HIgh Court
© David Castor/Wikimedia CommonsThe High Court at the Royal Courts of Justice
A mother has lost a High Court battle with her ex-husband over whether their daughter should be allowed to receive medication from private clinics to change gender under the age of 18.

The woman disagreed with her former partner that their 16-year-old, who identifies as male, should be allowed to be prescribed cross-sex hormones by private doctors. She rejected the idea that 16-year-olds had the mental capacity to decide to take hormones that could leave them infertile.

But this week, after a two-year legal fight, Mrs Justice Judd ruled she could not 'override' the 16-year-old's consent to be given gender treatment by regulated doctors in the UK.

But the judge did ensure that the girl's father promised the court he will not 'fund or facilitate' treatment at a controversial offshore gender service known as Gender GP while the girl is still a minor.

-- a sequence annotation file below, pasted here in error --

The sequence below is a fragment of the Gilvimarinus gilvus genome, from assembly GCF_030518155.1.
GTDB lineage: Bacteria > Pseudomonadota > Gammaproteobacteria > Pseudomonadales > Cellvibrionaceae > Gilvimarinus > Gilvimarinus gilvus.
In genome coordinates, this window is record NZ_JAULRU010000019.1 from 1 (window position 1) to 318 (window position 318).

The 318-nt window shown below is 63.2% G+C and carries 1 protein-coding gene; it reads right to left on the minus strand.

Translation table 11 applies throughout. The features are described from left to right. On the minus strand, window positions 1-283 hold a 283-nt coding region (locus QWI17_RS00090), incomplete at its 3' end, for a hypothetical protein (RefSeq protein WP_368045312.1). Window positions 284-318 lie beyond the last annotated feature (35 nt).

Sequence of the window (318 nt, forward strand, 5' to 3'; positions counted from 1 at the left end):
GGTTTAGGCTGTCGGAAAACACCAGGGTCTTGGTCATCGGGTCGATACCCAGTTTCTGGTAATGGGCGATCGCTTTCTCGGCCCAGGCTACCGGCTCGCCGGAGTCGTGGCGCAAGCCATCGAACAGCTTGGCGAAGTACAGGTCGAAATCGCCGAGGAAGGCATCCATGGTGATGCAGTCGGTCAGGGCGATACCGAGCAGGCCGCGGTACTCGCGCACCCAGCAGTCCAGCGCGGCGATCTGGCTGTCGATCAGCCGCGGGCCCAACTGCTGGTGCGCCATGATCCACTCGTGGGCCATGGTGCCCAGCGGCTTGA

She is instead expected to go to Gender Plus, a private centre run by former staff of London's Tavistock clinic, which was wound down after it was deemed 'unsafe' in Dr Hilary Cass's recent NHS review.

Last night the mother said she regretted the judge had 'not gone further' in safeguarding under-18s when accessing cross-sex hormones through private providers.

She said: 'My daughter hates me. But as awful as it is to lose a child, it is more important to me that my beautiful, clever child is safe. If I hadn't gone to court she'd potentially have received hormones from Gender GP two years ago.'

Her worries mounted when she found her daughter had been on 'pro-trans' pages on social media.

She said: 'I found they were full of mostly teenage girls cheering each other on, calling each other 'bro' and encouraging each other to get testosterone and mastectomies.'